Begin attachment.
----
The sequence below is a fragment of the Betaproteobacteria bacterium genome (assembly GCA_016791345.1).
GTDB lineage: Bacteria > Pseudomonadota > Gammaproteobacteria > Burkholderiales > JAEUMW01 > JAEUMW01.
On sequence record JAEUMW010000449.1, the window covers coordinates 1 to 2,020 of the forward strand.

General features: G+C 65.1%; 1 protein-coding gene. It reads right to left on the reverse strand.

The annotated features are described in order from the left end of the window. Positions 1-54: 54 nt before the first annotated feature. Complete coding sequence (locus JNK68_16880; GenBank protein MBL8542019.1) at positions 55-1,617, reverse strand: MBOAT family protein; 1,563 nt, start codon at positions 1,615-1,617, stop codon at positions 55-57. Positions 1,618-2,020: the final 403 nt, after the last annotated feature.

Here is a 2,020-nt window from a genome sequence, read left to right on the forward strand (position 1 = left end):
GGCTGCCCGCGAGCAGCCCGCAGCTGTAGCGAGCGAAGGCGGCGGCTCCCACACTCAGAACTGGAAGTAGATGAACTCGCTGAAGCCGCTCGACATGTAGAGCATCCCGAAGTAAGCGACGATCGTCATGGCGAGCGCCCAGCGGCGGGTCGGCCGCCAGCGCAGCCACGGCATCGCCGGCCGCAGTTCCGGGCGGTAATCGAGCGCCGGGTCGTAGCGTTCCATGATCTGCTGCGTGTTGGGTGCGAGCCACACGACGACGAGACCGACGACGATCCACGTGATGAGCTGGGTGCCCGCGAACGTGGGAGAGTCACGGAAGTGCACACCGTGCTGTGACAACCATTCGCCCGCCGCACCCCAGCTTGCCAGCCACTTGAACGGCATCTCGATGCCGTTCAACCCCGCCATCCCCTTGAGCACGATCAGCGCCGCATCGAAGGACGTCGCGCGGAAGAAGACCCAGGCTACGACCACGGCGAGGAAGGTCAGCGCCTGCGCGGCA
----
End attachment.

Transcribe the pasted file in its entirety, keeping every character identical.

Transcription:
The sequence below is a fragment of the Betaproteobacteria bacterium genome (assembly GCA_016791345.1).
GTDB lineage: Bacteria > Pseudomonadota > Gammaproteobacteria > Burkholderiales > JAEUMW01 > JAEUMW01.
On sequence record JAEUMW010000449.1, the window covers coordinates 1 to 2,020 of the forward strand.

General features: G+C 65.1%; 1 protein-coding gene. It reads right to left on the reverse strand.

The annotated features are described in order from the left end of the window. Positions 1-54: 54 nt before the first annotated feature. Complete coding sequence (locus JNK68_16880; GenBank protein MBL8542019.1) at positions 55-1,617, reverse strand: MBOAT family protein; 1,563 nt, start codon at positions 1,615-1,617, stop codon at positions 55-57. Positions 1,618-2,020: the final 403 nt, after the last annotated feature.

Here is a 2,020-nt window from a genome sequence, read left to right on the forward strand (position 1 = left end):
GGCTGCCCGCGAGCAGCCCGCAGCTGTAGCGAGCGAAGGCGGCGGCTCCCACACTCAGAACTGGAAGTAGATGAACTCGCTGAAGCCGCTCGACATGTAGAGCATCCCGAAGTAAGCGACGATCGTCATGGCGAGCGCCCAGCGGCGGGTCGGCCGCCAGCGCAGCCACGGCATCGCCGGCCGCAGTTCCGGGCGGTAATCGAGCGCCGGGTCGTAGCGTTCCATGATCTGCTGCGTGTTGGGTGCGAGCCACACGACGACGAGACCGACGACGATCCACGTGATGAGCTGGGTGCCCGCGAACGTGGGAGAGTCACGGAAGTGCACACCGTGCTGTGACAACCATTCGCCCGCCGCACCCCAGCTTGCCAGCCACTTGAACGGCATCTCGATGCCGTTCAACCCCGCCATCCCCTTGAGCACGATCAGCGCCGCATCGAAGGACGTCGCGCGGAAGAAGACCCAGGCTACGACCACGGCGAGGAAGGTCAGCGCCTGCGCGGCA